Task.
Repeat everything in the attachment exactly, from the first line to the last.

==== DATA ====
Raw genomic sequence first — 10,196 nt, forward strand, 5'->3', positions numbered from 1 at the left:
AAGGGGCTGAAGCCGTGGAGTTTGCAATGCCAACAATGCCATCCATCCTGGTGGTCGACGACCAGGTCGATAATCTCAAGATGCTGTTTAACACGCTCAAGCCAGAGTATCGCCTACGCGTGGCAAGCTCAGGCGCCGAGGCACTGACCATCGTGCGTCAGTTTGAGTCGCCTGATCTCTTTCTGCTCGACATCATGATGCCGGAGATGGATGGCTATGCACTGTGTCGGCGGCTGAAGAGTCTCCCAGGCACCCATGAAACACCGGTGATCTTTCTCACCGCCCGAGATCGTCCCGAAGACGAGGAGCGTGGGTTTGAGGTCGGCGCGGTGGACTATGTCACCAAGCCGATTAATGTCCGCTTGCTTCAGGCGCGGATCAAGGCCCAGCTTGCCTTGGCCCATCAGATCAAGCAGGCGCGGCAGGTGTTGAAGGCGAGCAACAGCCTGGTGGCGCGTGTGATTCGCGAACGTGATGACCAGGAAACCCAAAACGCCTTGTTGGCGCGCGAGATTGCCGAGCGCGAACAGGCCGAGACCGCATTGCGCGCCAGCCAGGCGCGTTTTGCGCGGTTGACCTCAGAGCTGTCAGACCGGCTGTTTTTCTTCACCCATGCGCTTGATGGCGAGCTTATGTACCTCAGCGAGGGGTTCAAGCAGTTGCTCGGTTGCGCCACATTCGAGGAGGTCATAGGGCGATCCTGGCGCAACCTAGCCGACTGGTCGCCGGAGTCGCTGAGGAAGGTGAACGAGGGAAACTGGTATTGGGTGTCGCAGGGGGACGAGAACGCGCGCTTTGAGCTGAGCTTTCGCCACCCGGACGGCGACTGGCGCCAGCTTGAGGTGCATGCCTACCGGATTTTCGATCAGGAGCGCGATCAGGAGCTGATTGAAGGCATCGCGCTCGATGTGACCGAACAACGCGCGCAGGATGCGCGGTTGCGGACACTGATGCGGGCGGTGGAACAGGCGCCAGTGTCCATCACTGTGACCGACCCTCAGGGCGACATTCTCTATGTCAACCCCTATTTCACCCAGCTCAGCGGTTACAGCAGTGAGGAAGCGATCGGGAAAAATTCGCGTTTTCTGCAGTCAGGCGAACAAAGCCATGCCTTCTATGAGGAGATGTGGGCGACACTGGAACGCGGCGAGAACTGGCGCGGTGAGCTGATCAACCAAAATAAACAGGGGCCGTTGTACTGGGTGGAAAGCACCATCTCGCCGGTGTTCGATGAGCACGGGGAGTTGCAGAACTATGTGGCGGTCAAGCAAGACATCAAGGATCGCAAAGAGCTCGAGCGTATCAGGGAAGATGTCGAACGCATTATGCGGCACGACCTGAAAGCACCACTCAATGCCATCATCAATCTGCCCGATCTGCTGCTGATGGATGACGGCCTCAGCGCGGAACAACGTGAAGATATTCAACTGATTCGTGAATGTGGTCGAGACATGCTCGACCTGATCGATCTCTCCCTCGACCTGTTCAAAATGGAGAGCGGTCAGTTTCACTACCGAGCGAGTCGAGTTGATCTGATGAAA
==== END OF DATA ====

Raw genomic sequence first — 10,196 nt, forward strand, 5'->3', positions numbered from 1 at the left:
AAGGGGCTGAAGCCGTGGAGTTTGCAATGCCAACAATGCCATCCATCCTGGTGGTCGACGACCAGGTCGATAATCTCAAGATGCTGTTTAACACGCTCAAGCCAGAGTATCGCCTACGCGTGGCAAGCTCAGGCGCCGAGGCACTGACCATCGTGCGTCAGTTTGAGTCGCCTGATCTCTTTCTGCTCGACATCATGATGCCGGAGATGGATGGCTATGCACTGTGTCGGCGGCTGAAGAGTCTCCCAGGCACCCATGAAACACCGGTGATCTTTCTCACCGCCCGAGATCGTCCCGAAGACGAGGAGCGTGGGTTTGAGGTCGGCGCGGTGGACTATGTCACCAAGCCGATTAATGTCCGCTTGCTTCAGGCGCGGATCAAGGCCCAGCTTGCCTTGGCCCATCAGATCAAGCAGGCGCGGCAGGTGTTGAAGGCGAGCAACAGCCTGGTGGCGCGTGTGATTCGCGAACGTGATGACCAGGAAACCCAAAACGCCTTGTTGGCGCGCGAGATTGCCGAGCGCGAACAGGCCGAGACCGCATTGCGCGCCAGCCAGGCGCGTTTTGCGCGGTTGACCTCAGAGCTGTCAGACCGGCTGTTTTTCTTCACCCATGCGCTTGATGGCGAGCTTATGTACCTCAGCGAGGGGTTCAAGCAGTTGCTCGGTTGCGCCACATTCGAGGAGGTCATAGGGCGATCCTGGCGCAACCTAGCCGACTGGTCGCCGGAGTCGCTGAGGAAGGTGAACGAGGGAAACTGGTATTGGGTGTCGCAGGGGGACGAGAACGCGCGCTTTGAGCTGAGCTTTCGCCACCCGGACGGCGACTGGCGCCAGCTTGAGGTGCATGCCTACCGGATTTTCGATCAGGAGCGCGATCAGGAGCTGATTGAAGGCATCGCGCTCGATGTGACCGAACAACGCGCGCAGGATGCGCGGTTGCGGACACTGATGCGGGCGGTGGAACAGGCGCCAGTGTCCATCACTGTGACCGACCCTCAGGGCGACATTCTCTATGTCAACCCCTATTTCACCCAGCTCAGCGGTTACAGCAGTGAGGAAGCGATCGGGAAAAATTCGCGTTTTCTGCAGTCAGGCGAACAAAGCCATGCCTTCTATGAGGAGATGTGGGCGACACTGGAACGCGGCGAGAACTGGCGCGGTGAGCTGATCAACCAAAATAAACAGGGGCCGTTGTACTGGGTGGAAAGCACCATCTCGCCGGTGTTCGATGAGCACGGGGAGTTGCAGAACTATGTGGCGGTCAAGCAAGACATCAAGGATCGCAAAGAGCTCGAGCGTATCAGGGAAGATGTCGAACGCATTATGCGGCACGACCTGAAAGCACCACTCAATGCCATCATCAATCTGCCCGATCTGCTGCTGATGGATGACGGCCTCAGCGCGGAACAACGTGAAGATATTCAACTGATTCGTGAATGTGGTCGAGACATGCTCGACCTGATCGATCTCTCCCTCGACCTGTTCAAAATGGAGAGCGGTCAGTTTCACTACCGAGCGAGTCGAGTTGATCTGATGAAA